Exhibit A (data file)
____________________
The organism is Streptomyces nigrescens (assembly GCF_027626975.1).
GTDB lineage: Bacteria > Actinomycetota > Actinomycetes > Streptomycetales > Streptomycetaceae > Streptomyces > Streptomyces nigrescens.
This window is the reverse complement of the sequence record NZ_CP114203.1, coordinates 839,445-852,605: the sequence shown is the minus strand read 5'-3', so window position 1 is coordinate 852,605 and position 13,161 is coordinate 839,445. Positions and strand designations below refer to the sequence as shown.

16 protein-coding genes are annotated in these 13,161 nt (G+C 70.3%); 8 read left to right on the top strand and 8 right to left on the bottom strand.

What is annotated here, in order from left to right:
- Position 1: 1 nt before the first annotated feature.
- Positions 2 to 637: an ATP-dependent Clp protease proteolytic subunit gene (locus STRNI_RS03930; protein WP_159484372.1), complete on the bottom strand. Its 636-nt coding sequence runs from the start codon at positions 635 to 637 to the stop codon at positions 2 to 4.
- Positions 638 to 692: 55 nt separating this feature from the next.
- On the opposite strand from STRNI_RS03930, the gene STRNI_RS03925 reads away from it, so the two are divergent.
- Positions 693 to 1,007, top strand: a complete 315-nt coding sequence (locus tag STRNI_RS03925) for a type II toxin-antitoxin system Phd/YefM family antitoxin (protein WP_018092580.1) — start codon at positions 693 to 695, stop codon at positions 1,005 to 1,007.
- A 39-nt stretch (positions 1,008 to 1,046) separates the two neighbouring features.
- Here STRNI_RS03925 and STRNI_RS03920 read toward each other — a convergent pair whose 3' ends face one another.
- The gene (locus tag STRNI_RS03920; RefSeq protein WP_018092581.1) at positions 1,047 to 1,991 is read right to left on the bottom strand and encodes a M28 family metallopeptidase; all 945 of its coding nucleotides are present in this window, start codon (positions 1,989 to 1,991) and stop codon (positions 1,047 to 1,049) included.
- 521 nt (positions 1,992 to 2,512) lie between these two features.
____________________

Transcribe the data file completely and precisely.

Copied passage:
The organism is Streptomyces nigrescens (assembly GCF_027626975.1).
GTDB lineage: Bacteria > Actinomycetota > Actinomycetes > Streptomycetales > Streptomycetaceae > Streptomyces > Streptomyces nigrescens.
This window is the reverse complement of the sequence record NZ_CP114203.1, coordinates 839,445-852,605: the sequence shown is the minus strand read 5'-3', so window position 1 is coordinate 852,605 and position 13,161 is coordinate 839,445. Positions and strand designations below refer to the sequence as shown.

16 protein-coding genes are annotated in these 13,161 nt (G+C 70.3%); 8 read left to right on the top strand and 8 right to left on the bottom strand.

What is annotated here, in order from left to right:
- Position 1: 1 nt before the first annotated feature.
- Positions 2 to 637: an ATP-dependent Clp protease proteolytic subunit gene (locus STRNI_RS03930; protein WP_159484372.1), complete on the bottom strand. Its 636-nt coding sequence runs from the start codon at positions 635 to 637 to the stop codon at positions 2 to 4.
- Positions 638 to 692: 55 nt separating this feature from the next.
- On the opposite strand from STRNI_RS03930, the gene STRNI_RS03925 reads away from it, so the two are divergent.
- Positions 693 to 1,007, top strand: a complete 315-nt coding sequence (locus tag STRNI_RS03925) for a type II toxin-antitoxin system Phd/YefM family antitoxin (protein WP_018092580.1) — start codon at positions 693 to 695, stop codon at positions 1,005 to 1,007.
- A 39-nt stretch (positions 1,008 to 1,046) separates the two neighbouring features.
- Here STRNI_RS03925 and STRNI_RS03920 read toward each other — a convergent pair whose 3' ends face one another.
- The gene (locus tag STRNI_RS03920; RefSeq protein WP_018092581.1) at positions 1,047 to 1,991 is read right to left on the bottom strand and encodes a M28 family metallopeptidase; all 945 of its coding nucleotides are present in this window, start codon (positions 1,989 to 1,991) and stop codon (positions 1,047 to 1,049) included.
- 521 nt (positions 1,992 to 2,512) lie between these two features.